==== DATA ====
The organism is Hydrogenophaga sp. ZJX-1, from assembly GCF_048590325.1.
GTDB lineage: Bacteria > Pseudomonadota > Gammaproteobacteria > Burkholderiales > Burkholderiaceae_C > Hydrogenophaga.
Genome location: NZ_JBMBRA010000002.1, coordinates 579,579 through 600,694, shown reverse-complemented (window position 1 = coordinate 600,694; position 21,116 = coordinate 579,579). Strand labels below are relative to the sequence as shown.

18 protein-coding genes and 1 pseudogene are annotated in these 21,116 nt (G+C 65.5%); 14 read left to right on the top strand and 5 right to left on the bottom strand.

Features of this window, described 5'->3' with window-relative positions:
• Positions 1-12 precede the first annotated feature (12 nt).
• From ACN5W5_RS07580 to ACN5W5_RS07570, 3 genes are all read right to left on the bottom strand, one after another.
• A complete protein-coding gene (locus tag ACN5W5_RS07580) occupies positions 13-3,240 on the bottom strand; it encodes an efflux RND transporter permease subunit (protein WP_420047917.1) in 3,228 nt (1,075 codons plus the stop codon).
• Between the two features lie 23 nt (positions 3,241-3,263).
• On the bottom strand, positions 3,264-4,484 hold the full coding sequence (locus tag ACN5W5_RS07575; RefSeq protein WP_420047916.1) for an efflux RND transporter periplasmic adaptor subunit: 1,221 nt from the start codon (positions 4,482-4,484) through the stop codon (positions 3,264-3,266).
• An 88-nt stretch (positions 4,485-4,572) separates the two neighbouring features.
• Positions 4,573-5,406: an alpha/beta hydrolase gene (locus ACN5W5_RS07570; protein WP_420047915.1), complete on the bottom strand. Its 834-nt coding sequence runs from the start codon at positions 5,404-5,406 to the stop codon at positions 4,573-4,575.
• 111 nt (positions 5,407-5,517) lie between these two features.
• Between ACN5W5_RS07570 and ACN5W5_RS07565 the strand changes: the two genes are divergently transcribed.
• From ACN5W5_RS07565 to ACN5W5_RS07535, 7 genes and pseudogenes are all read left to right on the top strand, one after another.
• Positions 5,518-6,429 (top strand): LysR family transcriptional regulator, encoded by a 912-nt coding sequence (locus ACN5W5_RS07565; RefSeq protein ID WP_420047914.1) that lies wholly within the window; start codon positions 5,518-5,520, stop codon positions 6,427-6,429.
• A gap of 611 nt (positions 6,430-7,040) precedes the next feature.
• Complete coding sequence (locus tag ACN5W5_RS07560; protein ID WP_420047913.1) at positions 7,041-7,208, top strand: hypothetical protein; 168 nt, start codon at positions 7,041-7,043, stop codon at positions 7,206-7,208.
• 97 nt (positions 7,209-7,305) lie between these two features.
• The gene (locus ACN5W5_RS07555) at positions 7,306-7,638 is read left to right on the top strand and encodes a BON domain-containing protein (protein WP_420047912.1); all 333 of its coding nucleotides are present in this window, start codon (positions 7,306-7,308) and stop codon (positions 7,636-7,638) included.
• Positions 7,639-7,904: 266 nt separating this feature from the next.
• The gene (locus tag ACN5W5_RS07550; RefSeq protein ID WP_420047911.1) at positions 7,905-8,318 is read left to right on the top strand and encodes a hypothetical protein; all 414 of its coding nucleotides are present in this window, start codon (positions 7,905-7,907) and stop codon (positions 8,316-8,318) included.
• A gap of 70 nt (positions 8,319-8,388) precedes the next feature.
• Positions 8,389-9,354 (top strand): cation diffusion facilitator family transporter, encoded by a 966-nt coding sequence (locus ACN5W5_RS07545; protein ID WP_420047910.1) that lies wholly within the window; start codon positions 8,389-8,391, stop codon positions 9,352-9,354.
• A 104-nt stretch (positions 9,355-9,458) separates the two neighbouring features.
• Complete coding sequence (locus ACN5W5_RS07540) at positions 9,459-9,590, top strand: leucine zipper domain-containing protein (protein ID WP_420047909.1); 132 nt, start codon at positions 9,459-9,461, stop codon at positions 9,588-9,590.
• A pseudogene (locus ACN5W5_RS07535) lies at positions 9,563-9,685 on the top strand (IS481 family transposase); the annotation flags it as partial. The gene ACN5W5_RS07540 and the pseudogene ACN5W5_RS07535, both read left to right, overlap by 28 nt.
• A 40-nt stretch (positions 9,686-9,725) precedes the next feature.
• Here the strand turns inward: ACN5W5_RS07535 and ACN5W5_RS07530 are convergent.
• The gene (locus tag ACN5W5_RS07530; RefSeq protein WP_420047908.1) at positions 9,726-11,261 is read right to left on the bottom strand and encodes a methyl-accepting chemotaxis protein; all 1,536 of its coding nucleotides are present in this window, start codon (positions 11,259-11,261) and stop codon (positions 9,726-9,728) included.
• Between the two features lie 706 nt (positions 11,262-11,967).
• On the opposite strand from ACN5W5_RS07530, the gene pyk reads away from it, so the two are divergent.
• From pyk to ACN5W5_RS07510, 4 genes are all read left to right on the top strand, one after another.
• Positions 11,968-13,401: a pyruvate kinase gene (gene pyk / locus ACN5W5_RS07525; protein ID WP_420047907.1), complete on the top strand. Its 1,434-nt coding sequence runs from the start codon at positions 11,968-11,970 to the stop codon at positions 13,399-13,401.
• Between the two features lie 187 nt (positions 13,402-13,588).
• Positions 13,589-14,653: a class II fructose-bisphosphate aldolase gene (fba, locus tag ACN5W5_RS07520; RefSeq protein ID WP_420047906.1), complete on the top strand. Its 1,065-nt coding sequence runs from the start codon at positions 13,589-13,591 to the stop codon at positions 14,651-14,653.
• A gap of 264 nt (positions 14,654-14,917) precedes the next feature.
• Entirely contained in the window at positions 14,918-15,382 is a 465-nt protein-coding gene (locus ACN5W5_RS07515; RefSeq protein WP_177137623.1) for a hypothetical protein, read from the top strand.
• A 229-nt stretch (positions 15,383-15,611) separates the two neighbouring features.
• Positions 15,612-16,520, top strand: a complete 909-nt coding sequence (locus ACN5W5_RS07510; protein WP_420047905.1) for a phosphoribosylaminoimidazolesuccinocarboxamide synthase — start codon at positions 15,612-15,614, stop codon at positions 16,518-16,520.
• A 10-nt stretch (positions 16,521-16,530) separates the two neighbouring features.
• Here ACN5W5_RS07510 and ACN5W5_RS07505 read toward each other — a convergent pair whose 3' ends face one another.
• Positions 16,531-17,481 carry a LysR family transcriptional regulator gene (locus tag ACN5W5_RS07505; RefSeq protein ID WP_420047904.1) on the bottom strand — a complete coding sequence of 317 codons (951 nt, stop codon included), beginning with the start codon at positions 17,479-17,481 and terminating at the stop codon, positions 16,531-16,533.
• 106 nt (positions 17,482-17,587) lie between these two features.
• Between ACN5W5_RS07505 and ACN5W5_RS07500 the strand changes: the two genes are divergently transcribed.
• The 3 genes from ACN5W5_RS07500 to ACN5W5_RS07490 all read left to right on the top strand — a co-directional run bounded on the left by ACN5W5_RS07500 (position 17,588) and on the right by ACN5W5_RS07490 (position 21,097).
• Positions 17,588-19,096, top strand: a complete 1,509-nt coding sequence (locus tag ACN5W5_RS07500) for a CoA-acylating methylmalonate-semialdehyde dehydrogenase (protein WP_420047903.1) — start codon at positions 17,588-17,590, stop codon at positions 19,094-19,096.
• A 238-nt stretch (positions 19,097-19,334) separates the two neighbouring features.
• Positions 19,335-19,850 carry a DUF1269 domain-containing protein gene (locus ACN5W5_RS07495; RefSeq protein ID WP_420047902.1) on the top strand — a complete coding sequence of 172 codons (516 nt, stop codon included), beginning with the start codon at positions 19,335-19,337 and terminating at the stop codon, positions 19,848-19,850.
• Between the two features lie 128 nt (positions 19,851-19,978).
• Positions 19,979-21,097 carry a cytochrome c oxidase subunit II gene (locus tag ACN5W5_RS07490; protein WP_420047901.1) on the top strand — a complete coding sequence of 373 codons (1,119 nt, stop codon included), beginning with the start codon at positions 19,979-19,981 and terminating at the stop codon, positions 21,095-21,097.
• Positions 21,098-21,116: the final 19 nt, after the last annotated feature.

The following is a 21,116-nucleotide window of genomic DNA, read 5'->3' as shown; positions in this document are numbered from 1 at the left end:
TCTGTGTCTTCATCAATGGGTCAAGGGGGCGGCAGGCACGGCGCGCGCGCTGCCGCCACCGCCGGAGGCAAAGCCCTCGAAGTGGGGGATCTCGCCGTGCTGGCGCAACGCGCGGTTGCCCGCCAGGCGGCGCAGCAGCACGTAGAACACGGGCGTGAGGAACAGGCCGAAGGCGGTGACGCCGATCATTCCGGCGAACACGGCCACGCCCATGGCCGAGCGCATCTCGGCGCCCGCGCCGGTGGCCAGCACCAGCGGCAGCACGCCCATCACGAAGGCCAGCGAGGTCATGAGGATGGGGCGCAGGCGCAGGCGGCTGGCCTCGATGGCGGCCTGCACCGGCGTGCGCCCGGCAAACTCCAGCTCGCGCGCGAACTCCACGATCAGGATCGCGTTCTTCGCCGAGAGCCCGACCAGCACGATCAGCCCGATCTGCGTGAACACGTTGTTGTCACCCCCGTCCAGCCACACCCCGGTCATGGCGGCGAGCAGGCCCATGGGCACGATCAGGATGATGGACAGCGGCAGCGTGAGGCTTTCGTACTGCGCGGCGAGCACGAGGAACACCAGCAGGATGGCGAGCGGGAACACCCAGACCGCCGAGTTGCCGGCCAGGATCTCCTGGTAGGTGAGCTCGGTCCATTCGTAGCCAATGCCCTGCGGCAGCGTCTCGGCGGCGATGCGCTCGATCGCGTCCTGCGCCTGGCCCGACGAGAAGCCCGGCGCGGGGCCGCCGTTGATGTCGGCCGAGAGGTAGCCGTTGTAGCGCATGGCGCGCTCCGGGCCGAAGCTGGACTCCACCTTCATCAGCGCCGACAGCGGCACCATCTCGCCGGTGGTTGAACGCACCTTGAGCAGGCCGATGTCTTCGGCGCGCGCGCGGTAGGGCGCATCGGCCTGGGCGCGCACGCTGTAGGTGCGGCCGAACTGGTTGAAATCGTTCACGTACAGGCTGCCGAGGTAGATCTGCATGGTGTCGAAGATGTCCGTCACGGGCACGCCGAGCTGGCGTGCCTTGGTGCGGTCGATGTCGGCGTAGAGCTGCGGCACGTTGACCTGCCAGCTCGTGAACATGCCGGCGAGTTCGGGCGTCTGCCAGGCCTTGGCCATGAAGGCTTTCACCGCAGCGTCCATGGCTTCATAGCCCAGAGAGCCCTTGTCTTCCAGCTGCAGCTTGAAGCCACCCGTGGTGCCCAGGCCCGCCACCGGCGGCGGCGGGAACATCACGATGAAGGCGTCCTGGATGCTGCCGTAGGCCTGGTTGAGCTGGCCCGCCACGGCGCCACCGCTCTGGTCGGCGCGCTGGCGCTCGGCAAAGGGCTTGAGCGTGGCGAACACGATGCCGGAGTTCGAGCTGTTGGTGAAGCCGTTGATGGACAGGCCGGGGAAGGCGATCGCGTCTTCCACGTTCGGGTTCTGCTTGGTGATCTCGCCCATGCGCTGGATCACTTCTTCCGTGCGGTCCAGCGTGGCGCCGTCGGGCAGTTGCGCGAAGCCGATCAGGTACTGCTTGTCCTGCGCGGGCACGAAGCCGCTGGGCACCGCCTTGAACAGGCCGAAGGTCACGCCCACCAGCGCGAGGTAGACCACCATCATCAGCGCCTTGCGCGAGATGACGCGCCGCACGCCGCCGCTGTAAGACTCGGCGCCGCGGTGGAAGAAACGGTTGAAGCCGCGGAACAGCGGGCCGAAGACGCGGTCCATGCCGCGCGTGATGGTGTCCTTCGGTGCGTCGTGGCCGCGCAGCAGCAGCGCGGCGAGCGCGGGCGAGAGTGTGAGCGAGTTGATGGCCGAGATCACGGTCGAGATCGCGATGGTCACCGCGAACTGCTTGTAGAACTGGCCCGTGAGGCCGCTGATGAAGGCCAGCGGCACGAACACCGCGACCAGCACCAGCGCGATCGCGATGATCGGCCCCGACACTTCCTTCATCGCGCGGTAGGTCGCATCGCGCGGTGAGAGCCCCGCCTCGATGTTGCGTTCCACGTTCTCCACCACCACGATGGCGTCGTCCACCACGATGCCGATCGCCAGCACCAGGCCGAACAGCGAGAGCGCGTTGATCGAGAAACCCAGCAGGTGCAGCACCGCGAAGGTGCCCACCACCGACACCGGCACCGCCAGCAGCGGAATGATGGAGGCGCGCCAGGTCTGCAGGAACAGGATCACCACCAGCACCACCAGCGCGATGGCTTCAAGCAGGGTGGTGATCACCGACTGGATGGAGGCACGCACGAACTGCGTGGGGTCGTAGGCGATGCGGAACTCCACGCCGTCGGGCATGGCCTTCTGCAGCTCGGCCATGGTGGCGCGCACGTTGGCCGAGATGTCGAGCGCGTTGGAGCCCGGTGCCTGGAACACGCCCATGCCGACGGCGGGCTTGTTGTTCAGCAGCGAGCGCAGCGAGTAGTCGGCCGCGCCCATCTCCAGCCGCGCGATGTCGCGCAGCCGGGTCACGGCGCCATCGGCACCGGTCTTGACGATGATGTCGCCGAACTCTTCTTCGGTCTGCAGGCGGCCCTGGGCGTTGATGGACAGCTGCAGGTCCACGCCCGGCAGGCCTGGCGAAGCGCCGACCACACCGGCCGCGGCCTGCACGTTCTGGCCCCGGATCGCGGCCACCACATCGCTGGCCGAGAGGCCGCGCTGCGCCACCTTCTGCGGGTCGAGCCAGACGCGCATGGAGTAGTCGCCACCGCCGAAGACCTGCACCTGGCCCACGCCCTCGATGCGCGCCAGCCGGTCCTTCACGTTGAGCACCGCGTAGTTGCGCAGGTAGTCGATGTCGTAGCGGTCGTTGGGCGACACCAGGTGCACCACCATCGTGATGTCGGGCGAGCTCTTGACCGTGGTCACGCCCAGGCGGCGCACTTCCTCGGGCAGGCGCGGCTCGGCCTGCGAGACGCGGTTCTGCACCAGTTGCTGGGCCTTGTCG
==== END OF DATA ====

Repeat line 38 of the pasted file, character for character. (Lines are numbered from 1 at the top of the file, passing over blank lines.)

• Entirely contained in the window at positions 14,918-15,382 is a 465-nt protein-coding gene (locus ACN5W5_RS07515; RefSeq protein WP_177137623.1) for a hypothetical protein, read from the top strand.